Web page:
The report makes it as plain as can be that the ECB is not going to cut interest rates to stimulate Euroland until member governments make a start on structural reform and reductions in their budget deficits. Lower borrowing costs would only create inflation, according to the ECB analysis.
While this seems, frankly, bizarre when the inflation rate is just 0.8 per cent, the bankers are right on one point at least. There is no point trying to boost employment with rate cuts unless governments also tackle the prohibitive costs and tangle of red tape that have halted job creation in Germany and, to a lesser extent, France.
The contrast with the UK is instructive. Yesterday's figures show a jobs market where more people want to work, more jobs are being created for them, yet wage pressures are easing. The increase in unemployment last month reflected the fact that more people are deciding to seek work, rather than being indicative of a genuine rise. Britain is seeing the payoff from labour flexibility.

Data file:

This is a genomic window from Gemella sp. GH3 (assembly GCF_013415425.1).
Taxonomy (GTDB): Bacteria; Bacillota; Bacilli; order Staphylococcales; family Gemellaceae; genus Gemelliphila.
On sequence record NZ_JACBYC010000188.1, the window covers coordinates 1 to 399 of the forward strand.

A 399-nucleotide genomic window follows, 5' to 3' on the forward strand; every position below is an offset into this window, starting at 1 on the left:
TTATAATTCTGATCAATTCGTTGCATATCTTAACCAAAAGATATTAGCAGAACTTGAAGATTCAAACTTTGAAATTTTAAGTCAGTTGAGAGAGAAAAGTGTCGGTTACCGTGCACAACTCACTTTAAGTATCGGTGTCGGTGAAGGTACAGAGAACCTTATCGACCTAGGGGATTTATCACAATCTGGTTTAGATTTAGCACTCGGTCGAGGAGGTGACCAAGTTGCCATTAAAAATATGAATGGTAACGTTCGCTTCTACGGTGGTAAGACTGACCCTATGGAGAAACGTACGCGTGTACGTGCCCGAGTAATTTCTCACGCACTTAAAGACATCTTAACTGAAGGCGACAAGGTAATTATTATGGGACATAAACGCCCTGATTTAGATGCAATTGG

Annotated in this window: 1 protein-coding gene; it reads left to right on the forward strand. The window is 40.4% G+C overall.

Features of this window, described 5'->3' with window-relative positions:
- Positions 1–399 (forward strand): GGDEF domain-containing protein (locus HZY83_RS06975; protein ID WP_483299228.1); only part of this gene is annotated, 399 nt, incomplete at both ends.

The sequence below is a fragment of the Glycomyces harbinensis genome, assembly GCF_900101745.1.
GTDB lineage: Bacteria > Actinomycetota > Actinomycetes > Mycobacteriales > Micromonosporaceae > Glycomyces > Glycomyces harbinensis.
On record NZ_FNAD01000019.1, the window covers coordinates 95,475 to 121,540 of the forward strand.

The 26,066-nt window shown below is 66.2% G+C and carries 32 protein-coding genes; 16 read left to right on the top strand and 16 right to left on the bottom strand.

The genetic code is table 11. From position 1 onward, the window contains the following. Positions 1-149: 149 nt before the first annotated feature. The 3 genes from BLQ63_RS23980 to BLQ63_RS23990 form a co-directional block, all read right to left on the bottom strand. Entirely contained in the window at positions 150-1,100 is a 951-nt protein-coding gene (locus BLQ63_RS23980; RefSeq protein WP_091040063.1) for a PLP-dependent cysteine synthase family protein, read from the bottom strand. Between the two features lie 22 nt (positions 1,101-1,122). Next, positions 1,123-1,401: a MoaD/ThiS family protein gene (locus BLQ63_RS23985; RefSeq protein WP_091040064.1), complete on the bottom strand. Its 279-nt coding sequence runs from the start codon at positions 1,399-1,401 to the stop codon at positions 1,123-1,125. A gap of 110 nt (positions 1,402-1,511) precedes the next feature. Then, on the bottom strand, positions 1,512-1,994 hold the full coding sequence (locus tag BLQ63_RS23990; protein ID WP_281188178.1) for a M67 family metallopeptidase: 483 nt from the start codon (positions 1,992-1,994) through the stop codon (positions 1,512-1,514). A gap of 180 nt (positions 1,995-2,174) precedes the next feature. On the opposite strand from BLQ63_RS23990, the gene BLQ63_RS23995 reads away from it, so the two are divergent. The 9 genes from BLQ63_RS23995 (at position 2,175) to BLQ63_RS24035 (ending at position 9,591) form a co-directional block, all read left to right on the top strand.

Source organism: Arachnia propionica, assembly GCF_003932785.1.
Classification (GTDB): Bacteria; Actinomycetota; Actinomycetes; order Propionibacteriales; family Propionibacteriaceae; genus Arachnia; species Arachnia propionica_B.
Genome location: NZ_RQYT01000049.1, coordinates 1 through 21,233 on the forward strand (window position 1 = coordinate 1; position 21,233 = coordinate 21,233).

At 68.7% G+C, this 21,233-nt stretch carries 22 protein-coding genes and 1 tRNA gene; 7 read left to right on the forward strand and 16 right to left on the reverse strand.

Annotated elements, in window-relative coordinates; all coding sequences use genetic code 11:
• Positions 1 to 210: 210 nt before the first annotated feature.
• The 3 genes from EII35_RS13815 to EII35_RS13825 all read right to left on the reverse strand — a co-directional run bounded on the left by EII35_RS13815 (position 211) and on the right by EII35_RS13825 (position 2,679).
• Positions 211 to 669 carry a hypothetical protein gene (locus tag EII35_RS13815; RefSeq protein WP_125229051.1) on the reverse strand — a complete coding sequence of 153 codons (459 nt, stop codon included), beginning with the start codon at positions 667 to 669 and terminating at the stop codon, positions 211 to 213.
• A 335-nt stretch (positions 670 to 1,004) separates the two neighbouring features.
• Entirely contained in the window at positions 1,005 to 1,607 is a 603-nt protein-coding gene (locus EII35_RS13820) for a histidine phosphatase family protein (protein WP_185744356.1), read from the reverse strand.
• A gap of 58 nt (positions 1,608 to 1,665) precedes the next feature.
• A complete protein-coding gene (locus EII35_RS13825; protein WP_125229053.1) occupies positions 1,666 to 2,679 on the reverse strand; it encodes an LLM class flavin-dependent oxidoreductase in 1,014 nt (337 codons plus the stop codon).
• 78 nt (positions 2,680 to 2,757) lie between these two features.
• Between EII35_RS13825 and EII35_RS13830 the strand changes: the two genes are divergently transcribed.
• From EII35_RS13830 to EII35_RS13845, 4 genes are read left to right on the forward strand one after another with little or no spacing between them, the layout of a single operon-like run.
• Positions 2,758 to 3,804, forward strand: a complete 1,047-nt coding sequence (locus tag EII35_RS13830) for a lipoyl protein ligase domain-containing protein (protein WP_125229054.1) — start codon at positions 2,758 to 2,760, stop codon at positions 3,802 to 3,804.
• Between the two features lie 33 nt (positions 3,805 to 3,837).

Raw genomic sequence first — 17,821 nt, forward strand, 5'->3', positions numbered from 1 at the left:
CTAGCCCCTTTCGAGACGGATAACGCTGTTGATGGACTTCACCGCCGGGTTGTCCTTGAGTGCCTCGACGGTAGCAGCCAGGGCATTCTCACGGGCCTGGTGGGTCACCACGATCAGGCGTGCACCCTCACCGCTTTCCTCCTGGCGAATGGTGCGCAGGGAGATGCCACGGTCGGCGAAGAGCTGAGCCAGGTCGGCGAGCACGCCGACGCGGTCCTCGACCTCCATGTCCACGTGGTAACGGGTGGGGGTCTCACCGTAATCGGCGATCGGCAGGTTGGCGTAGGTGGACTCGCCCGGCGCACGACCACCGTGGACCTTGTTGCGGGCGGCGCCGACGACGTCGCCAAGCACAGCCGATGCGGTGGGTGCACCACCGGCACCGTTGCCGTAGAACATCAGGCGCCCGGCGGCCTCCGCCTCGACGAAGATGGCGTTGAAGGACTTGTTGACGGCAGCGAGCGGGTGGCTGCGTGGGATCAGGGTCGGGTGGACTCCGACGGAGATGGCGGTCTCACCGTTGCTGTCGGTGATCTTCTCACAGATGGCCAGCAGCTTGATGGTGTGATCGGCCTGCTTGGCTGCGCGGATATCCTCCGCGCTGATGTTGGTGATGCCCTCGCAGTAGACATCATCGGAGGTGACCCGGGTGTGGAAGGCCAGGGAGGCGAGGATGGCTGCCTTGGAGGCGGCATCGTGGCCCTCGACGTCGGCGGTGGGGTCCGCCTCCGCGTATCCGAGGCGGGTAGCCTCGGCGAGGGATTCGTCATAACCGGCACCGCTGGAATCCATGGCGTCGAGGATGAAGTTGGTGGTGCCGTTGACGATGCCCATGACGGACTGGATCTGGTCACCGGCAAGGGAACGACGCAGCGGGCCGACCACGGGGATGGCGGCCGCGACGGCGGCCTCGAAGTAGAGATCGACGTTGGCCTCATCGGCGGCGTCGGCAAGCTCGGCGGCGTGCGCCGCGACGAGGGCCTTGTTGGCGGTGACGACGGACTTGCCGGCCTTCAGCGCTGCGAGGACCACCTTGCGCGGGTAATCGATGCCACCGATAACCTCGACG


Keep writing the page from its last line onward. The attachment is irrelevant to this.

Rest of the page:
The result is that the Bank of England's monetary policy committee is able able to push interest rates lower. It will take another global crisis to push the British economy into a severe recession now, as opposed to a mild one. If we are lucky, it will just be a temporary slowdown, with any increase in joblessness in 1999 reversed in 2000.
The ECB is not in the same happy position. If the euro holds on to its post-Oskar gains, interest rates on the Continent might yet edge lower. Despite the mixed signals - falling GDP in Germany and Italy on the one hand, higher pay settlements, upbeat consumer confidence and a booming periphery on the other - there is no real inflation danger. But lower interest rates alone will not create jobs. In that sense, the bankers are right to pass the buck over to the politicians.